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On 2/2/2023 at 2:05 PM, Demonic_Duck said:

[deleted lol, didn't this forum use to have a delete post function?]

You can report your own post and ask a moderator to delete it. If it doesn't interfere with the flow of the discussion, we usually do. Happens mostly with accidental double posts.

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On 2/2/2023 at 11:52 AM, Jim said:

沆瀣一气 as a phrase means collusion or wallowing in the same mire, 沆瀣 is apparently an archaic term for a night miasma. Not seen either character before.


This is actually a word I encountered quite early on my Chinese journey, thanks to this!

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Yeah, 丅人 according to Pleco. Even if it had evolved separately, it'd be tough to visually distinguish it from 不 if the stroke order was the same — it's already virtually identical at a glance. My guess is it wouldn't have been assigned a separate Unicode code point if the stroke order was the same... I feel like there are probably other examples of convergent character evolution that are thought of as "the same character" and share the same Unicode code point, but I can't think of one right now.

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On 12/25/2010 at 5:30 AM, anonymoose said:

Three very useful words for the nuclear scientists among you:

piē 氕 protium

dāo 氘 deuterium

chuān 氚 tritium

I just wanted to post these three and found they are already known here since 2010.

I love the sub-atomic pictographic aspect.

But I have questions.

Of course, these characters are not passed on since Qin-dynasty. 
Either they were invented in 20th century, or they are older but got a new meaning, when science knew about isotopes.
Who decides, which character to use / create, when there are new elements / isotopes / science-thingies discovered?


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Interesting question, this answer seems to be the closest thing I could find. Appears to basically suggest that one of the authors of the early Chinese textbooks on this topic appears to have popularised the characters through their use in said textbook, but seems likely that they were following some govt. recommendation. Sure there must be more info on this, there's a huge amount written about atomic energy mid-20th century, enough for an academic research paper I'd imagine...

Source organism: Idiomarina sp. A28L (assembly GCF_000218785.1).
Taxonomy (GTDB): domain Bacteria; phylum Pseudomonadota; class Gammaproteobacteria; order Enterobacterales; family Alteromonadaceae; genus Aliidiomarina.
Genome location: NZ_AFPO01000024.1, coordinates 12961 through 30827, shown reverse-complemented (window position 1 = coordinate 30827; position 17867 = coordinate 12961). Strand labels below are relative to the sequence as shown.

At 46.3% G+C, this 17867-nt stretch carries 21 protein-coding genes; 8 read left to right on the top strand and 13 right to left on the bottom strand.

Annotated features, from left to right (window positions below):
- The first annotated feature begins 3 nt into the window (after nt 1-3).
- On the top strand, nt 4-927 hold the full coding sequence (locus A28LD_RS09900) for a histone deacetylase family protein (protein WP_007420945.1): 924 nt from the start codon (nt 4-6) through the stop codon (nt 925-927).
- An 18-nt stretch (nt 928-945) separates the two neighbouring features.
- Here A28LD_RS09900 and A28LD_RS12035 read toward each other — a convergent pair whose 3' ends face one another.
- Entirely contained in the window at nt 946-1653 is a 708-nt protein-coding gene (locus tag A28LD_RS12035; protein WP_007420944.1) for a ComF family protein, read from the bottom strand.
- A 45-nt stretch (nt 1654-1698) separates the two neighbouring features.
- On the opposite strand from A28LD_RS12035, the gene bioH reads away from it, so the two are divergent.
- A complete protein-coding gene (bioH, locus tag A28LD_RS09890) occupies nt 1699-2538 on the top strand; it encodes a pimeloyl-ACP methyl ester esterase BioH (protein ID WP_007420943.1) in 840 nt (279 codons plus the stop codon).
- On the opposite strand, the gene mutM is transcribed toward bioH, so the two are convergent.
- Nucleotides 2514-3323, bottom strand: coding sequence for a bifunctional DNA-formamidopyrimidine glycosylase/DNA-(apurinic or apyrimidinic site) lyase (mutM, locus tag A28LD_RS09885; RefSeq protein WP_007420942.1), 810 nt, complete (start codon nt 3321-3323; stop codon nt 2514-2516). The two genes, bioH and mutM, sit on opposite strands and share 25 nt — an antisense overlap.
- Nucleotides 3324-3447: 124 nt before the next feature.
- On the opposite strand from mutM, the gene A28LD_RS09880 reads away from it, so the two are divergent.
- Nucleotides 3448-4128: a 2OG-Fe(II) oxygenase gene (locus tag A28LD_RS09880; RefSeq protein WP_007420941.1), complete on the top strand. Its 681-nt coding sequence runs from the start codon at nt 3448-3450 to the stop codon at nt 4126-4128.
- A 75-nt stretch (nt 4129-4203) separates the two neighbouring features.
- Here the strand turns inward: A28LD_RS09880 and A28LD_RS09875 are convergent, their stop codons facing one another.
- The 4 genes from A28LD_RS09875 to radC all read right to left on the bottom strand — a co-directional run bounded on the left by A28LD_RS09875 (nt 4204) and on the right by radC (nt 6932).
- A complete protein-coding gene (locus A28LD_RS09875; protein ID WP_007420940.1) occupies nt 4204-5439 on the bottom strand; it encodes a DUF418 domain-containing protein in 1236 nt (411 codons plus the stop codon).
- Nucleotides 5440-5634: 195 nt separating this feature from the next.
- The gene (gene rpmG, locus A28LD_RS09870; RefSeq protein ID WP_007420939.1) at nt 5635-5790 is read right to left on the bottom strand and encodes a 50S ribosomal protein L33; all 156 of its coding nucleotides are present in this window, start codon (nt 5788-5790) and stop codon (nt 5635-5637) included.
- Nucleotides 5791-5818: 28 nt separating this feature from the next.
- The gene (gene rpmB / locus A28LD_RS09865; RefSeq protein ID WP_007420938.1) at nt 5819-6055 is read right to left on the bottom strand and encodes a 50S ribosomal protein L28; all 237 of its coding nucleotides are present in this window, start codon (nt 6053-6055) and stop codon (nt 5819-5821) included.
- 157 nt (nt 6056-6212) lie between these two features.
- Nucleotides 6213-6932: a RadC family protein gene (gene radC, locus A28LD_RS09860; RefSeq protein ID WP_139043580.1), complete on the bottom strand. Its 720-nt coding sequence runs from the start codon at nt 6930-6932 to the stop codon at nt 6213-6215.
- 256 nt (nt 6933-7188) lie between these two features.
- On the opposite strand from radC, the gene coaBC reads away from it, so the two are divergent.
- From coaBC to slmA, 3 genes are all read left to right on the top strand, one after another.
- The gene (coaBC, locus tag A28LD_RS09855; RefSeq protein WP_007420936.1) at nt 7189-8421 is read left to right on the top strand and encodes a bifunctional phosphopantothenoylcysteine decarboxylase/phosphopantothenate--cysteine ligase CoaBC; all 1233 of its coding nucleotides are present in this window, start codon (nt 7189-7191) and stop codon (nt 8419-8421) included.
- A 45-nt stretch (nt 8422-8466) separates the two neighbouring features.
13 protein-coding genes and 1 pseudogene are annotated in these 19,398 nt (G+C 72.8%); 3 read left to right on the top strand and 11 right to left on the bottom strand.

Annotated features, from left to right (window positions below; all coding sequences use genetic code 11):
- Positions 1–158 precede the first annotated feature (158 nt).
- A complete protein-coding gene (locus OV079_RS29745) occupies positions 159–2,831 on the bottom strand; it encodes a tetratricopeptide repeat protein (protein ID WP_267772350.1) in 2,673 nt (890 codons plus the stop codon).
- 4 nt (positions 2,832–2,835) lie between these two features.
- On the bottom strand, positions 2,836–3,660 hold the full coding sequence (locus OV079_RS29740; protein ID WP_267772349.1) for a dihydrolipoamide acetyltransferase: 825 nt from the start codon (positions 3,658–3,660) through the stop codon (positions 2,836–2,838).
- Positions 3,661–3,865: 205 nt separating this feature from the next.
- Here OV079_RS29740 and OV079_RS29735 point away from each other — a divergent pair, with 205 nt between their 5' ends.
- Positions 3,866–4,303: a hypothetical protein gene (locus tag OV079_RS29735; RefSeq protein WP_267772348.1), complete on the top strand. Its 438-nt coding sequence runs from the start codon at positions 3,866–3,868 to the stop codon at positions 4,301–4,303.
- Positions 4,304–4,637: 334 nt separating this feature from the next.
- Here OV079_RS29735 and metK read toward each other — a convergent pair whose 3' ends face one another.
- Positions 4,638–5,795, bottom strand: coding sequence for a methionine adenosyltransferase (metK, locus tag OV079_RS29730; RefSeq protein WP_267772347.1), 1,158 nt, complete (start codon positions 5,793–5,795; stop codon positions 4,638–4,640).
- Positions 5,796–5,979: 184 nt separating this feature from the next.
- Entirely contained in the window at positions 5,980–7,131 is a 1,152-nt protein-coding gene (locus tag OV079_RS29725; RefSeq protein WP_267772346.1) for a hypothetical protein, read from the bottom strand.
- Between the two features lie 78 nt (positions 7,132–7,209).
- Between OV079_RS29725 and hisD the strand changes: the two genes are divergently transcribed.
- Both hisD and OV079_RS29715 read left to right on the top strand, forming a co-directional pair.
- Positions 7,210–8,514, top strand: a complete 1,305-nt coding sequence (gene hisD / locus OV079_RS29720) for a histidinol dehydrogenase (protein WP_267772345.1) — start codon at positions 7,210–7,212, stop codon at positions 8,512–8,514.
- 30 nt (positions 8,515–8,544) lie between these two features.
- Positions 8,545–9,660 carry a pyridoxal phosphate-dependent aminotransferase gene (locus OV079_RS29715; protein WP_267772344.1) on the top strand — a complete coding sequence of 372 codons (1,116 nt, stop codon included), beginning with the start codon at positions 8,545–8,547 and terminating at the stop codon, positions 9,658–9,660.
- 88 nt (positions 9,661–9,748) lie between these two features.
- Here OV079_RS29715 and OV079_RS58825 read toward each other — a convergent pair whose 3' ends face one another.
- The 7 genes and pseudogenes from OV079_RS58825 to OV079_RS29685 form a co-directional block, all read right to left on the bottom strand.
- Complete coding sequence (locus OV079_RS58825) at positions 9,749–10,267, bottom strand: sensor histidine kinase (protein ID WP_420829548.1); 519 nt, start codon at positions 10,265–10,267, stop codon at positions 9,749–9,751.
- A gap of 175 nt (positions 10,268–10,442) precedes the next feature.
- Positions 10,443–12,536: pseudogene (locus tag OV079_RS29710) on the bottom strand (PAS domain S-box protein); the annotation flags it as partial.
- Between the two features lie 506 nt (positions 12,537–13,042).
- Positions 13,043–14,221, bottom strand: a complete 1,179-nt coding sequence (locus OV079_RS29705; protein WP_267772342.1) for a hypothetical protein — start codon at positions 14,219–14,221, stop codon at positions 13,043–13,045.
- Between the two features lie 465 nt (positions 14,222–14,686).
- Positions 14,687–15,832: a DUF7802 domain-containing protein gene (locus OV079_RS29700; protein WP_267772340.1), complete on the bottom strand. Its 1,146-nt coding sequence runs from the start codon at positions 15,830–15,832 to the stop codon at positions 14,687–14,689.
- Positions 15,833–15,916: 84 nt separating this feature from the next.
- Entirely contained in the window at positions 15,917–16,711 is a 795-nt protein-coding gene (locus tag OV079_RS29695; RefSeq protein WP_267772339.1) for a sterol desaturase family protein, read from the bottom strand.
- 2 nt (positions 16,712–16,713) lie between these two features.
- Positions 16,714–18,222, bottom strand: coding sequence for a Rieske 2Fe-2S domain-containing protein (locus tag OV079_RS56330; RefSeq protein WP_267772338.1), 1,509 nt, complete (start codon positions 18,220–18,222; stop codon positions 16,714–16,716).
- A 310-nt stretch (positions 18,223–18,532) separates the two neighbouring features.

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On 10/18/2023 at 6:56 PM, Tomsima said:

one of the authors of the early Chinese textbooks on this topic appears to have popularised the characters

Thank you @Tomsima !

The author really must have had fun inventing them.



I googled a bit and found this in wikipedia:


Nowadays for new Elements there are protocols and procedures to be followed

  1. a new element is discovered.
  2. an international organization, the IUPAC, gives it an appropriate name
  3. the "China National Committee for Terms in Sciences and Technologies" coins a Chinese name and a matching character
  4. the character gets inserted into the next release of Unicode

For example the element Tennesine

  • received its name "Tennesine" from IUPAC in 2016 
  • the China National Committee  for  Terms in Sciences and Technologies published its Chinese name and character, tián 鿬, in 2017
  • the Russian Academy of Sciences even held a naming ceremony in 2017
  • the character was inserted into Unicode (version 11.0) in June 2018 
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铁将军把门 tiě jiāngjūn bǎ mén  a locked door

Just now encountered this in a novel. Fortunately it was a person in the story remembering an event that was described earlier in the book or I would have been so confused. As it was, I almost overlooked the term as I already knew what was happening. I wonder if there is a story behind it, or if it's simply a flowery phrase.

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